The ISHI Report

Letter from the Editor

Greetings from Madison, Wisconsin. We hope this edition of the ISHI Report finds you well.

The latest ISHI Report is packed with updates from the field of forensics. The topic of genetic genealogy is top of mind in large part for its effectiveness in solving cold cases when all else has failed. Andrew Macleod from King’s College in London will describe how genetic genealogy is being used to bring justice to victims of sex trafficking. Swathi Kumar will expand on the talk she gave at ISHI to provide an update on the GEDmatch database. The database continues to be one of the best tools available to research genetic pedigrees and is a valuable tool for investigative genetic genealogy.

Dr. Angie Ambers describes how DNA testing using multiple parallel sequencing was done on two sets of adult skeletal remains recovered from the 17th century La Belle shipwreck. These remains were from the last expedition of the French explorer La Salle. Sergeant Jarrett Morris and Detective Brice Bruenig of the Santa Barbara Sheriff's Office share how Rapid DNA testing is changing the way that labs process samples and increase their efficiency, and Dr. Ambers shares how the technology was used to resolve a case of mistaken burial.

Also, our colleague Ken Doyle explores population genetics and what examining ancient DNA can tell us about humanity's past, and the latest OSAC for Forensic Science updates are shared.

Many of you joined us for the first virtual International Symposium on Human Identification. We had the largest audience ever participating with more than 2500 people tuning in. A brief recap of ISHI 32 describes what you missed if you didn’t attend. If you missed the keynote presentation led by CeCe Moore and Paul Fronczak, you can watch it in its entirety on our YouTube channel. The twists and turns of Paul's story continue to fascinate and we've asked him to provide us with an update.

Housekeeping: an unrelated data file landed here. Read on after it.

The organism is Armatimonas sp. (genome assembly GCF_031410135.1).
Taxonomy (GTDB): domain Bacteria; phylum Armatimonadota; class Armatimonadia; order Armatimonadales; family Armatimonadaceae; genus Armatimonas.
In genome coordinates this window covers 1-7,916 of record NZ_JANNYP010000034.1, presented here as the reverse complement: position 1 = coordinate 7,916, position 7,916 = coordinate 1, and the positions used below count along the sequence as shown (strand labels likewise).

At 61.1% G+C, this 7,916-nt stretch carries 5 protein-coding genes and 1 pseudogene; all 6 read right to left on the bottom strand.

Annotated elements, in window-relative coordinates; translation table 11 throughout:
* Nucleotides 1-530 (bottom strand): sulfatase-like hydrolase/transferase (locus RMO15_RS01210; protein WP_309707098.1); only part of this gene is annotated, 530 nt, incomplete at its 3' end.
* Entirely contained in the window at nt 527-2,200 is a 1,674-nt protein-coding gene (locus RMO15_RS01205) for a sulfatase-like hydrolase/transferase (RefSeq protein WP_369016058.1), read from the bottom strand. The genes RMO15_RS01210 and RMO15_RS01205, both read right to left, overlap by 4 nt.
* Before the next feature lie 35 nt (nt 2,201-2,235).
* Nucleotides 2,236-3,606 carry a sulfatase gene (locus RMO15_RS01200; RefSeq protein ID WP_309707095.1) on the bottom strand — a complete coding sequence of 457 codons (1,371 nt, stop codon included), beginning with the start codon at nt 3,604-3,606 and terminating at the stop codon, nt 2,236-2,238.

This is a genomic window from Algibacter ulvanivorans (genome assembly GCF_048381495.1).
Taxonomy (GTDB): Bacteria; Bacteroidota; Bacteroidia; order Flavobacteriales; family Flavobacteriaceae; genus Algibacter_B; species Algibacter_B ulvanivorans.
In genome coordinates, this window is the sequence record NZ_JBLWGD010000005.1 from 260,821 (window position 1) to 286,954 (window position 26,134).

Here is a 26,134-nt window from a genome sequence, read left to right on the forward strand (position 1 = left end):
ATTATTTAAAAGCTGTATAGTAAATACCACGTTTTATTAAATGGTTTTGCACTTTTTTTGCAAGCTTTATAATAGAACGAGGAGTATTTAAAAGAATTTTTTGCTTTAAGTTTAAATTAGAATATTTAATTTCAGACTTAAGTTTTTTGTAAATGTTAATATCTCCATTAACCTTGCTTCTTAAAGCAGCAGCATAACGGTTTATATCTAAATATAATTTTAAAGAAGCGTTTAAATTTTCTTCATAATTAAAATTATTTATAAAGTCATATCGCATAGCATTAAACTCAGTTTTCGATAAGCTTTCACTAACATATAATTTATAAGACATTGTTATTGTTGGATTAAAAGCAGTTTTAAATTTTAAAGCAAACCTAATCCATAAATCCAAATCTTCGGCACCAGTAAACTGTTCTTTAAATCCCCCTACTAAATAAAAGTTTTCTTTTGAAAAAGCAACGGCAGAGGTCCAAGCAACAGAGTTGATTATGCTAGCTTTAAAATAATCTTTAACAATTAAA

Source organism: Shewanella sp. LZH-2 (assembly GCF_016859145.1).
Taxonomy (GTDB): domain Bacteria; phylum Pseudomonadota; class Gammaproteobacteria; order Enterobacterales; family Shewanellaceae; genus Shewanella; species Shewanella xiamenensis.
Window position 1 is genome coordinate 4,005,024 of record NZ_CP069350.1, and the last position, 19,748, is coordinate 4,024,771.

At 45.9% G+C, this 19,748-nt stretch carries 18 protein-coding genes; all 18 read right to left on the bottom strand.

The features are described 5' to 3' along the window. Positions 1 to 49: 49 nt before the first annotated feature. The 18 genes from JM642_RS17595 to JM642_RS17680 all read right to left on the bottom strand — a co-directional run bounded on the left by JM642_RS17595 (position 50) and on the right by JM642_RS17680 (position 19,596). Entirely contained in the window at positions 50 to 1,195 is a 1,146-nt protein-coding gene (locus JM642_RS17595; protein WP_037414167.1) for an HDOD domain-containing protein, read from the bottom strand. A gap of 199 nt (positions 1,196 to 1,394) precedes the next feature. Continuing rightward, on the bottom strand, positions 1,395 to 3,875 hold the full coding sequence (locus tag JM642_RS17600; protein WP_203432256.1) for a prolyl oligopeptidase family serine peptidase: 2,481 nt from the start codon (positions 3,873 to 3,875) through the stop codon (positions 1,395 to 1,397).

Finally, we are excited to launch a new video series in collaboration with Othram. This series will launch in the new year and will highlight how a multi-disciplinary approach coupled with the latest DNA technologies and forensic genetic genealogy is closing the coldest of cases.

If you would like to play a part in next year’s meeting scheduled for September 14-17 at Disney’s Coronado Springs Resort, consider submitting a workshop proposal. The deadline for workshop proposals will be January 10, 2021. In the event that ISHI 32 can’t safely be held in person we will again host the symposium in a virtual format.

You can find the latest information on plans for ISHI 32 by visiting the official symposium website, Visit often to keep up with the latest news in DNA forensics.

We hope you enjoy the fall issue. As always, we welcome your ideas and written contributions to our publication.

Stay well,

The Editorial Board